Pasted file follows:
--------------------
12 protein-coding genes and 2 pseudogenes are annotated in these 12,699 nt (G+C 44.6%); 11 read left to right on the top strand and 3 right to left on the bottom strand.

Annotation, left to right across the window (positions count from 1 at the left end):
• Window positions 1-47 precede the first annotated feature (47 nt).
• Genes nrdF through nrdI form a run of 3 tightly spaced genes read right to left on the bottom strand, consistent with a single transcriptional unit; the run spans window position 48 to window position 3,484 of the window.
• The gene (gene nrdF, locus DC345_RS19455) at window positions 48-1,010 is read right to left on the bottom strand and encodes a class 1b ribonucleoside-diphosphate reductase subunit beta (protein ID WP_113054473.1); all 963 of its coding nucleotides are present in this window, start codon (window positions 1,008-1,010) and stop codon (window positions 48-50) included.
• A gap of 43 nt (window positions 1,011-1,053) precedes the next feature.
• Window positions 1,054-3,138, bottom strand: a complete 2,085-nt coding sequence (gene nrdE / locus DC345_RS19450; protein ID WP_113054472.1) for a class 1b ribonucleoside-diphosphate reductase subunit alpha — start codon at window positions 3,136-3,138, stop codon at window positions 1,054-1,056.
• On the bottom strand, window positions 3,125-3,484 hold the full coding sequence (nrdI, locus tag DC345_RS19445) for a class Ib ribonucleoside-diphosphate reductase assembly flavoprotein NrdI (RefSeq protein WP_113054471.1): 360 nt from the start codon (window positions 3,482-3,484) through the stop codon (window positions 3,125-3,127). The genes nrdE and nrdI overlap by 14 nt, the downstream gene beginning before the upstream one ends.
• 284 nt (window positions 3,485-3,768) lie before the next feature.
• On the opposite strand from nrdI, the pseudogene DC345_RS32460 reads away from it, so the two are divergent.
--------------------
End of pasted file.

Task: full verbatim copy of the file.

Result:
12 protein-coding genes and 2 pseudogenes are annotated in these 12,699 nt (G+C 44.6%); 11 read left to right on the top strand and 3 right to left on the bottom strand.

Annotation, left to right across the window (positions count from 1 at the left end):
• Window positions 1-47 precede the first annotated feature (47 nt).
• Genes nrdF through nrdI form a run of 3 tightly spaced genes read right to left on the bottom strand, consistent with a single transcriptional unit; the run spans window position 48 to window position 3,484 of the window.
• The gene (gene nrdF, locus DC345_RS19455) at window positions 48-1,010 is read right to left on the bottom strand and encodes a class 1b ribonucleoside-diphosphate reductase subunit beta (protein ID WP_113054473.1); all 963 of its coding nucleotides are present in this window, start codon (window positions 1,008-1,010) and stop codon (window positions 48-50) included.
• A gap of 43 nt (window positions 1,011-1,053) precedes the next feature.
• Window positions 1,054-3,138, bottom strand: a complete 2,085-nt coding sequence (gene nrdE / locus DC345_RS19450; protein ID WP_113054472.1) for a class 1b ribonucleoside-diphosphate reductase subunit alpha — start codon at window positions 3,136-3,138, stop codon at window positions 1,054-1,056.
• On the bottom strand, window positions 3,125-3,484 hold the full coding sequence (nrdI, locus tag DC345_RS19445) for a class Ib ribonucleoside-diphosphate reductase assembly flavoprotein NrdI (RefSeq protein WP_113054471.1): 360 nt from the start codon (window positions 3,482-3,484) through the stop codon (window positions 3,125-3,127). The genes nrdE and nrdI overlap by 14 nt, the downstream gene beginning before the upstream one ends.
• 284 nt (window positions 3,485-3,768) lie before the next feature.
• On the opposite strand from nrdI, the pseudogene DC345_RS32460 reads away from it, so the two are divergent.